Muslim ‘forbidden’ areas aren’t real, but Islamophobia is


It’s another day and another reminder that Islamophobia is rife in this country. TO University of Birmingham study published earlier this week revealed that Muslims are not only the second least liked group in the UK (after the Gypsy and Irish Traveler communities), but also more than one in four people, and almost half of conservative and left-wing voters have conspiratorial views on sharia. “prohibited areas”.

Now, it didn’t surprise me that Muslims like me make up one of the least popular communities in the UK; the only surprise is that we are not ranked number one. But this idea that there are “Sharia-prohibited areas” in this country is a narrative that needs to come to a speedy end.

It is not the first time that the idea of ​​these insidious no-go zones for non-Muslims in the UK has been part of a public debate. Just last year, the daily mail published an article online stating that “parts of Blackburn are ‘no-go areas’ for white men, while ultra-Orthodox parents in Bradford make children live under Taliban-like rules”.

In the same article, the Didsbury, Bradford and Dewsbury areas were also described as places where whites lived in fear, fearful of racial violence from the supposedly overwhelming Muslim population.

Just to clarify, the 2011 census showed that Didsbury West was 84.1% White and 5.8% Muslim, while Didsbury East was 77.9% White and 9.18% Muslim. So make of those affirmations what you will.

The daily mail ran another similar story in 2014, where the chief inspector of police said that “parts of the UK are becoming no-go areas for the police because minority communities are operating their own justice systems”.

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Statements like these, with little or no substance, are exactly what fuel negative views about Islam and Muslims. I know there are many other factors as well, but to see such stories continually perpetuated and to see their effects on the thinking of our society is worrying.

Sharia law is widely misunderstood in this country: it’s not even really “law” in the way the West might understand it to begin with. It is more of a code of conduct, a guideline on how Muslims should live an Islamic life, derived from the Koran and the rulings of Islamic scholars.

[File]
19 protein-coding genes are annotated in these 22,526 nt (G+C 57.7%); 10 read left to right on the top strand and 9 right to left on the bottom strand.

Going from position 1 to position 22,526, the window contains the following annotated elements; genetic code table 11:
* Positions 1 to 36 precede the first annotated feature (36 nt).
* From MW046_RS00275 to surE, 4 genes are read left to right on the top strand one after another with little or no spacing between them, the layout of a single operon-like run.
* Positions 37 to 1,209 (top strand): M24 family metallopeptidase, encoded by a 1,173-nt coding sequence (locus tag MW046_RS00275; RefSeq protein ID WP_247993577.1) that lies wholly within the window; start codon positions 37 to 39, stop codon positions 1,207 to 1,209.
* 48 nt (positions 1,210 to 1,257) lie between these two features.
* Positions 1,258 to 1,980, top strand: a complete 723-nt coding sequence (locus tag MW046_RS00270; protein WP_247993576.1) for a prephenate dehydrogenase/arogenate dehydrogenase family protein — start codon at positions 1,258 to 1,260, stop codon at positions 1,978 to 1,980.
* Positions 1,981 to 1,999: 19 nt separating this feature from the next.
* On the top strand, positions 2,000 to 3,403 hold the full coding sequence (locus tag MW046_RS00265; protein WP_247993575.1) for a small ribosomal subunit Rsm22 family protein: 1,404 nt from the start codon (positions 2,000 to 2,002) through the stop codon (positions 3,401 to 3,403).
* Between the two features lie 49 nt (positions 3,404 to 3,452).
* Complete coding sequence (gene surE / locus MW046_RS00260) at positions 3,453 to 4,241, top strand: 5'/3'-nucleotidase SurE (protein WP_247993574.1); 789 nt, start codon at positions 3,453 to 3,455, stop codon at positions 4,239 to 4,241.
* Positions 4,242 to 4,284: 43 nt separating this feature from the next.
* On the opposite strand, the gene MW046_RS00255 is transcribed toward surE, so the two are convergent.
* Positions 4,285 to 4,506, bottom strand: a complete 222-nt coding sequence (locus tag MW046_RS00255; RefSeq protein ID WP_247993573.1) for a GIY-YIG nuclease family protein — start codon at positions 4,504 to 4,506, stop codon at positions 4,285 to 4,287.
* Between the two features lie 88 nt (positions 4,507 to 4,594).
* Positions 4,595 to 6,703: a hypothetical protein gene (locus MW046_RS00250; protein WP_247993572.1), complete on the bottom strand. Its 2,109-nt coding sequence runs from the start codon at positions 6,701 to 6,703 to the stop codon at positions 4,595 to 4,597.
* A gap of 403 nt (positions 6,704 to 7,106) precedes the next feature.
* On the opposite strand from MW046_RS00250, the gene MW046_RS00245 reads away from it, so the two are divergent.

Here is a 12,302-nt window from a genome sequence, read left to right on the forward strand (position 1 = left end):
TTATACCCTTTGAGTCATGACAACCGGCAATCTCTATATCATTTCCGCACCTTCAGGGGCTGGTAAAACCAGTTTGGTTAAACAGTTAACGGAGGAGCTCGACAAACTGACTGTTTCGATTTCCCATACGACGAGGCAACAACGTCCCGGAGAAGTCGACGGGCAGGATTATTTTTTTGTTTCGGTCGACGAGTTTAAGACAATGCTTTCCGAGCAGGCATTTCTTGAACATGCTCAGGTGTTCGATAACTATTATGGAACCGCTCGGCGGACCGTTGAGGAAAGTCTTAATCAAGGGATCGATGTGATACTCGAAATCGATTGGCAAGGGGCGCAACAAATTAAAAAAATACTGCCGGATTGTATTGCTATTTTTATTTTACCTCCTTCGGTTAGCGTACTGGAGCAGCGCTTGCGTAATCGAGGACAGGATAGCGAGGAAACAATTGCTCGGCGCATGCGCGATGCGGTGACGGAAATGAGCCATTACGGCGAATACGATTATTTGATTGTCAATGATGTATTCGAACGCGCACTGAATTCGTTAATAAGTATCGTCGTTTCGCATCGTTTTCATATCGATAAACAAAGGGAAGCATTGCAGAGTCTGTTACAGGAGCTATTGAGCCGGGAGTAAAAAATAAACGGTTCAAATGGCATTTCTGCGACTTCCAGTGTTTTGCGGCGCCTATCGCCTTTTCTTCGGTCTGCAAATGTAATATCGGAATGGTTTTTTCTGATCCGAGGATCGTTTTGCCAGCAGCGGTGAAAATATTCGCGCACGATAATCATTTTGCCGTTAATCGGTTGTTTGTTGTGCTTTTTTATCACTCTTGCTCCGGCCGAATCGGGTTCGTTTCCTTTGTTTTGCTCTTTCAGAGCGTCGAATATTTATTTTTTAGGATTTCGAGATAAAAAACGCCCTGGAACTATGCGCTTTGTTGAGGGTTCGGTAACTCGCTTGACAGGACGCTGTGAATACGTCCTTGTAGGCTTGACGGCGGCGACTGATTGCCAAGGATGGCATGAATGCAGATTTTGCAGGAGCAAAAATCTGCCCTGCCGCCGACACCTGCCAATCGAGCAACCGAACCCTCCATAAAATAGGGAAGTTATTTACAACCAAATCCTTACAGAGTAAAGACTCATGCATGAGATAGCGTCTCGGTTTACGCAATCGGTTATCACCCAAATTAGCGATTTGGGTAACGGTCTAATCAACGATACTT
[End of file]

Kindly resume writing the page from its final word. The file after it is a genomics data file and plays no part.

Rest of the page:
Sharia Councils exist in the UK and have since the early 1980s, but they exist primarily to guide couples through marital problems and to deal with divorce and inheritance matters. However, the councils do not have the power to override UK law.

One teaching under Sharia law is that we must obey the law of the land we live in, so Muslims trying to impose our own Islamic “laws” on the UK would simply go against our beliefs.

The problem is that we don’t take rudeness about Islam in this country seriously. Ridiculous statements that are so far from the truth appear on our front pages, yet there continues to be a lack of government response to such claims.

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I understand they may be too busy with birthday cakes and other No 10 hassles, but keeping quiet on issues of Islamophobia and not taking any real stand shows me and the rest of the British Muslim population that our elected leaders do not take threats to our religion. seriously. Otherwise, why not debunk these factual errors that keep popping up year after year? There is no place in the UK that operates under Sharia law.

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British Muslims make up 5.6 percent of the UK population, and very few parts of the country are inhabited by large Muslim populations. If some non-Muslims are afraid to enter the areas we occupy, I personally think that just says more about them and their bias towards Muslims rather than the Muslim population itself.


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George Holan

George Holan is chief editor at Plainsmen Post and has articles published in many notable publications in the last decade.

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